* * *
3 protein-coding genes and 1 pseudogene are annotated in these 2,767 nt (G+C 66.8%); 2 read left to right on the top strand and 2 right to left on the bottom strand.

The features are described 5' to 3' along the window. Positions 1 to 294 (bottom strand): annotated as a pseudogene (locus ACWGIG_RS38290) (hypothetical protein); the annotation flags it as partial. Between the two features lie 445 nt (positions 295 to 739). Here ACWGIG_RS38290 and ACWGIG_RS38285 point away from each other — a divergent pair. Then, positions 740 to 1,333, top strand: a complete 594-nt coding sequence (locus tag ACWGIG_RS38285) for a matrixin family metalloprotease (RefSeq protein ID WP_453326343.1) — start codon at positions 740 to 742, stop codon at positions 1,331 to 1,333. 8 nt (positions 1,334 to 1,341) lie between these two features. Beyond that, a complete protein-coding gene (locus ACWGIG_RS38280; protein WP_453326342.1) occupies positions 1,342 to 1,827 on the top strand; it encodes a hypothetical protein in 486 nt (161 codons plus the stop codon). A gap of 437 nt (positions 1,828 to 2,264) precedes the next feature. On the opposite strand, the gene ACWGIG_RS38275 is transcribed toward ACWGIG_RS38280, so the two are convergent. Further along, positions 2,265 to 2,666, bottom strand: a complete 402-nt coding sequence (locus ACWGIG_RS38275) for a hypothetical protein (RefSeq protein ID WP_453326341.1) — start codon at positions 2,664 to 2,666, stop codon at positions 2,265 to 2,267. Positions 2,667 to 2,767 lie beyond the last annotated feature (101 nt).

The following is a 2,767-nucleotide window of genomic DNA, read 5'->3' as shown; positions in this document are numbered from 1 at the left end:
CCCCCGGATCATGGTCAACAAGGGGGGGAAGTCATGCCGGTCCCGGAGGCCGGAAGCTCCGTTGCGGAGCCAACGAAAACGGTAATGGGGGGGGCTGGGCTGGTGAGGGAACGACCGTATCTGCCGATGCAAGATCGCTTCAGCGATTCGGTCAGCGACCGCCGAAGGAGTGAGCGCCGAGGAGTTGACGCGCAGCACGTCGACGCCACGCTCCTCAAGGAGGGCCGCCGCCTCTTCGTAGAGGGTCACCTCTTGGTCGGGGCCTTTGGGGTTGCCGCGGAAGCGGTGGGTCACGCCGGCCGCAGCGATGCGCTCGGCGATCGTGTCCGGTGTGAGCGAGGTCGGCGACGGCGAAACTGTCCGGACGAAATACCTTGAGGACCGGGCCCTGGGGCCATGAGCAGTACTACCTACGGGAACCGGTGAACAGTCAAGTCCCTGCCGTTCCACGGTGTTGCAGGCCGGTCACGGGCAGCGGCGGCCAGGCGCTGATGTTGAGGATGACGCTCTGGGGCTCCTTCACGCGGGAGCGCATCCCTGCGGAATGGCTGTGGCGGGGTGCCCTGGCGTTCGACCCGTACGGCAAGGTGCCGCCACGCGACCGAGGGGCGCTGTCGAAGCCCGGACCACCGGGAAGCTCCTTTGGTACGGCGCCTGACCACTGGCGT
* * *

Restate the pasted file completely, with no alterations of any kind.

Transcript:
3 protein-coding genes and 1 pseudogene are annotated in these 2,767 nt (G+C 66.8%); 2 read left to right on the top strand and 2 right to left on the bottom strand.

The features are described 5' to 3' along the window. Positions 1 to 294 (bottom strand): annotated as a pseudogene (locus ACWGIG_RS38290) (hypothetical protein); the annotation flags it as partial. Between the two features lie 445 nt (positions 295 to 739). Here ACWGIG_RS38290 and ACWGIG_RS38285 point away from each other — a divergent pair. Then, positions 740 to 1,333, top strand: a complete 594-nt coding sequence (locus tag ACWGIG_RS38285) for a matrixin family metalloprotease (RefSeq protein ID WP_453326343.1) — start codon at positions 740 to 742, stop codon at positions 1,331 to 1,333. 8 nt (positions 1,334 to 1,341) lie between these two features. Beyond that, a complete protein-coding gene (locus ACWGIG_RS38280; protein WP_453326342.1) occupies positions 1,342 to 1,827 on the top strand; it encodes a hypothetical protein in 486 nt (161 codons plus the stop codon). A gap of 437 nt (positions 1,828 to 2,264) precedes the next feature. On the opposite strand, the gene ACWGIG_RS38275 is transcribed toward ACWGIG_RS38280, so the two are convergent. Further along, positions 2,265 to 2,666, bottom strand: a complete 402-nt coding sequence (locus ACWGIG_RS38275) for a hypothetical protein (RefSeq protein ID WP_453326341.1) — start codon at positions 2,664 to 2,666, stop codon at positions 2,265 to 2,267. Positions 2,667 to 2,767 lie beyond the last annotated feature (101 nt).

The following is a 2,767-nucleotide window of genomic DNA, read 5'->3' as shown; positions in this document are numbered from 1 at the left end:
CCCCCGGATCATGGTCAACAAGGGGGGGAAGTCATGCCGGTCCCGGAGGCCGGAAGCTCCGTTGCGGAGCCAACGAAAACGGTAATGGGGGGGGCTGGGCTGGTGAGGGAACGACCGTATCTGCCGATGCAAGATCGCTTCAGCGATTCGGTCAGCGACCGCCGAAGGAGTGAGCGCCGAGGAGTTGACGCGCAGCACGTCGACGCCACGCTCCTCAAGGAGGGCCGCCGCCTCTTCGTAGAGGGTCACCTCTTGGTCGGGGCCTTTGGGGTTGCCGCGGAAGCGGTGGGTCACGCCGGCCGCAGCGATGCGCTCGGCGATCGTGTCCGGTGTGAGCGAGGTCGGCGACGGCGAAACTGTCCGGACGAAATACCTTGAGGACCGGGCCCTGGGGCCATGAGCAGTACTACCTACGGGAACCGGTGAACAGTCAAGTCCCTGCCGTTCCACGGTGTTGCAGGCCGGTCACGGGCAGCGGCGGCCAGGCGCTGATGTTGAGGATGACGCTCTGGGGCTCCTTCACGCGGGAGCGCATCCCTGCGGAATGGCTGTGGCGGGGTGCCCTGGCGTTCGACCCGTACGGCAAGGTGCCGCCACGCGACCGAGGGGCGCTGTCGAAGCCCGGACCACCGGGAAGCTCCTTTGGTACGGCGCCTGACCACTGGCGT